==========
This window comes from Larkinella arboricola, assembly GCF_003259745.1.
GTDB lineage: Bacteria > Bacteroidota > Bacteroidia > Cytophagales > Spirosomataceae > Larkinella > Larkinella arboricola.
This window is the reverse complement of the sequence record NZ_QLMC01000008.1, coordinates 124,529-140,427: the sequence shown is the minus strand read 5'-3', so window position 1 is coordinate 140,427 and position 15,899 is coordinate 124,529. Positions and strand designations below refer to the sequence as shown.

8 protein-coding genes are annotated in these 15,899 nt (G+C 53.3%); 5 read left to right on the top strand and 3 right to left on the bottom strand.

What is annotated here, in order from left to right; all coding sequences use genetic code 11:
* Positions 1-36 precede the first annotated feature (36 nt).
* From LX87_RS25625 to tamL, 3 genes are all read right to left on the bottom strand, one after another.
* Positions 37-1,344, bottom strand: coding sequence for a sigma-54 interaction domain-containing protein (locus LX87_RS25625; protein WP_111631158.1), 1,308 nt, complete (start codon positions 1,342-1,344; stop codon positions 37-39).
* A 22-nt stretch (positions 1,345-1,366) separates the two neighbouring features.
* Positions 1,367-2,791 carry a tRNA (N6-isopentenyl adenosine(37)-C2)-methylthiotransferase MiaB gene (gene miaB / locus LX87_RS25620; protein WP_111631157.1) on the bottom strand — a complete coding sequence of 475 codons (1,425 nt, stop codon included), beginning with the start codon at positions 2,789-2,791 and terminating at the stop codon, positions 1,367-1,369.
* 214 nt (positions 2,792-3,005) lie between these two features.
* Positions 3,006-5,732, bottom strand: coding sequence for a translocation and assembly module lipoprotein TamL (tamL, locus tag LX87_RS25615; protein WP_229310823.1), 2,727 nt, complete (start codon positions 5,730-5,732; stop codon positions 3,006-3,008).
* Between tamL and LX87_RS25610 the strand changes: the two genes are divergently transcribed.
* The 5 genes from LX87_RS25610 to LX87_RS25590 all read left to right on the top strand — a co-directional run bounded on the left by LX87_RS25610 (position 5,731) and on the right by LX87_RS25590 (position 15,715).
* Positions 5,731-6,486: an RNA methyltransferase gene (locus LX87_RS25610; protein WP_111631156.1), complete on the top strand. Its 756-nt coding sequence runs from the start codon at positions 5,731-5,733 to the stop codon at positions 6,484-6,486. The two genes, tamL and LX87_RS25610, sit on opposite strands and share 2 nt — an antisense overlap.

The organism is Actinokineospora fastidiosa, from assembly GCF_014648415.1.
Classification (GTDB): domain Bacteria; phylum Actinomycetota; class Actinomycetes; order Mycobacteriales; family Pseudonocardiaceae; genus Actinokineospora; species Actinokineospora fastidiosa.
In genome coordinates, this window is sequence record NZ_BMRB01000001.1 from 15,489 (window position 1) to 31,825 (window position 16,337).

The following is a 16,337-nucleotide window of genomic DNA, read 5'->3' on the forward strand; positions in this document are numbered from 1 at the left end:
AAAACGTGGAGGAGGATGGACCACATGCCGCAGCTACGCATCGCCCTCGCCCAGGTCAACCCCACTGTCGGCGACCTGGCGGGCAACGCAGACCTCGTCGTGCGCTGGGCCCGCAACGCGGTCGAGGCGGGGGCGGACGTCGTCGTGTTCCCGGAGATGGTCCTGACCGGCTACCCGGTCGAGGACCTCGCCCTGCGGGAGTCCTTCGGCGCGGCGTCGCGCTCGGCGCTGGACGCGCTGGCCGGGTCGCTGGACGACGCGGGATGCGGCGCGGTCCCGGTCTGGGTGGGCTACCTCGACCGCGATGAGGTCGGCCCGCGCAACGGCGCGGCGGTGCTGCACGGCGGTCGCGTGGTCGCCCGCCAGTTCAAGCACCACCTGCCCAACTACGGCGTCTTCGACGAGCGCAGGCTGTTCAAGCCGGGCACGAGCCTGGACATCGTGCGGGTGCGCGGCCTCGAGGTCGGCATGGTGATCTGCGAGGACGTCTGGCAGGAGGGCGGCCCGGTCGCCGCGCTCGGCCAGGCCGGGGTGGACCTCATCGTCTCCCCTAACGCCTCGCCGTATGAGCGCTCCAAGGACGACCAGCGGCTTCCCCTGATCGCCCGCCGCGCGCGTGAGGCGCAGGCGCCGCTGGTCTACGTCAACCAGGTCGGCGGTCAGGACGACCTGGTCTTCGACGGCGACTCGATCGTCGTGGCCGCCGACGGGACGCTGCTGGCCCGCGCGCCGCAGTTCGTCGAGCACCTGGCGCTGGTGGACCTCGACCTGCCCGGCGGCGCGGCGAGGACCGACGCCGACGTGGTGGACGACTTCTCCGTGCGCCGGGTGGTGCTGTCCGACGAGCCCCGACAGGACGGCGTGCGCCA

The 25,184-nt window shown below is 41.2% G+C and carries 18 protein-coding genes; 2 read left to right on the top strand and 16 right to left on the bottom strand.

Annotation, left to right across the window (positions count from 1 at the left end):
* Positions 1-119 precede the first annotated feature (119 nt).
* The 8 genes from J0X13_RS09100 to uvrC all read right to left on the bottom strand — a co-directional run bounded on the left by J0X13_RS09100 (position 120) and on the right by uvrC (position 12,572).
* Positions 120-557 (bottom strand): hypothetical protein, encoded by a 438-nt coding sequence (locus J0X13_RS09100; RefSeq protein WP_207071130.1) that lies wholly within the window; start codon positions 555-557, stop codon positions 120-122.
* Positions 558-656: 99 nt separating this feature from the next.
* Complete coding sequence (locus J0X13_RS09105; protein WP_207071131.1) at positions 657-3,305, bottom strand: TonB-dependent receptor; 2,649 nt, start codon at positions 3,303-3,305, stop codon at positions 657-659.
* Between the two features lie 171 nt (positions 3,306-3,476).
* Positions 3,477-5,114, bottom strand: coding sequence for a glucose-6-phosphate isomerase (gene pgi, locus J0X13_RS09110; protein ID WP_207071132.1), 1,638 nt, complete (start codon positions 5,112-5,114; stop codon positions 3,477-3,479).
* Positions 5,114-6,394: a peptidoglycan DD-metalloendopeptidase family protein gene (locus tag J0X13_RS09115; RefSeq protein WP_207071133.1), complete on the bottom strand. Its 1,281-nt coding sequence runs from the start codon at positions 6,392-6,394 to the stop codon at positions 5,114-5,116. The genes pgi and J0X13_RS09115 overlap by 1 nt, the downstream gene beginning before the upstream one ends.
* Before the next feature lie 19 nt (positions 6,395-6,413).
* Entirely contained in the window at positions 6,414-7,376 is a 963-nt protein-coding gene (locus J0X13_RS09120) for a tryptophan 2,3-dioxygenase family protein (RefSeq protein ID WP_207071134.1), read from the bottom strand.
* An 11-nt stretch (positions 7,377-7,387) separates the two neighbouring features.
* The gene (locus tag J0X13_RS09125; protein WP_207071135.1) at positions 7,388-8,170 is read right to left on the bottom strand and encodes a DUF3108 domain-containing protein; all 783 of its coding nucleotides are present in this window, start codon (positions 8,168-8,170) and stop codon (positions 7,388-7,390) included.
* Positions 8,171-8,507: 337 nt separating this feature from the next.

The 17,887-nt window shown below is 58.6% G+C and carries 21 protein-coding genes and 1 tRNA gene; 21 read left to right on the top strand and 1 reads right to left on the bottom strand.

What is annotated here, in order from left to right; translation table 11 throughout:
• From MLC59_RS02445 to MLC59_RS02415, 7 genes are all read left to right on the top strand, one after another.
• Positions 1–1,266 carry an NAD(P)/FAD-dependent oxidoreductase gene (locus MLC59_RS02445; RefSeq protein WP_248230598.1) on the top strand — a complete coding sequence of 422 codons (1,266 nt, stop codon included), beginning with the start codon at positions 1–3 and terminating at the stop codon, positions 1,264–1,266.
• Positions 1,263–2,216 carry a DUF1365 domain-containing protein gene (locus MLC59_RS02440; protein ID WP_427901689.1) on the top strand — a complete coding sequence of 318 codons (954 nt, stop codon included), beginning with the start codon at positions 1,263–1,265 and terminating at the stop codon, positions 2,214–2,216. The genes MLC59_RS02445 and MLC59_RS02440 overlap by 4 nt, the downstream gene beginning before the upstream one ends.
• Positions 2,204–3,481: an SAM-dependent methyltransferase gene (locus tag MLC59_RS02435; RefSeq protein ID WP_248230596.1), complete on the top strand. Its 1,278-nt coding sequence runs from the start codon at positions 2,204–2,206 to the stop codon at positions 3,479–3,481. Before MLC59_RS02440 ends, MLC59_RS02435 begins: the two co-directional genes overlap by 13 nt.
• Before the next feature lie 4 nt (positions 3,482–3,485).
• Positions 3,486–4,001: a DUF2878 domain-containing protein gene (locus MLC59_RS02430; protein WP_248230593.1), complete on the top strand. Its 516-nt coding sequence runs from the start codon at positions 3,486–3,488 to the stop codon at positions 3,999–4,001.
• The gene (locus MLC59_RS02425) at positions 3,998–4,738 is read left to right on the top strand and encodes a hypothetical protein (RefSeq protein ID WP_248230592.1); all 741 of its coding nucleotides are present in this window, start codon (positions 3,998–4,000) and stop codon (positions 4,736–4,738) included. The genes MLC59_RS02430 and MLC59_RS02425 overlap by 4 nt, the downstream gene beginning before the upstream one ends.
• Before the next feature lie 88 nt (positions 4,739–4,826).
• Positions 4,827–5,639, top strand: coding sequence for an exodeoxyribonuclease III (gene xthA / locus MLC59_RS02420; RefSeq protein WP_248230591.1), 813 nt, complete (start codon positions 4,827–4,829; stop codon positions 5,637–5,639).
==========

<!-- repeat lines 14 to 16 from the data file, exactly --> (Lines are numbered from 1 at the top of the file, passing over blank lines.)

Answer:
* The 5 genes from LX87_RS25610 to LX87_RS25590 all read left to right on the top strand — a co-directional run bounded on the left by LX87_RS25610 (position 5,731) and on the right by LX87_RS25590 (position 15,715).
* Positions 5,731-6,486: an RNA methyltransferase gene (locus LX87_RS25610; protein WP_111631156.1), complete on the top strand. Its 756-nt coding sequence runs from the start codon at positions 5,731-5,733 to the stop codon at positions 6,484-6,486. The two genes, tamL and LX87_RS25610, sit on opposite strands and share 2 nt — an antisense overlap.

The organism is Actinokineospora fastidiosa, from assembly GCF_014648415.1.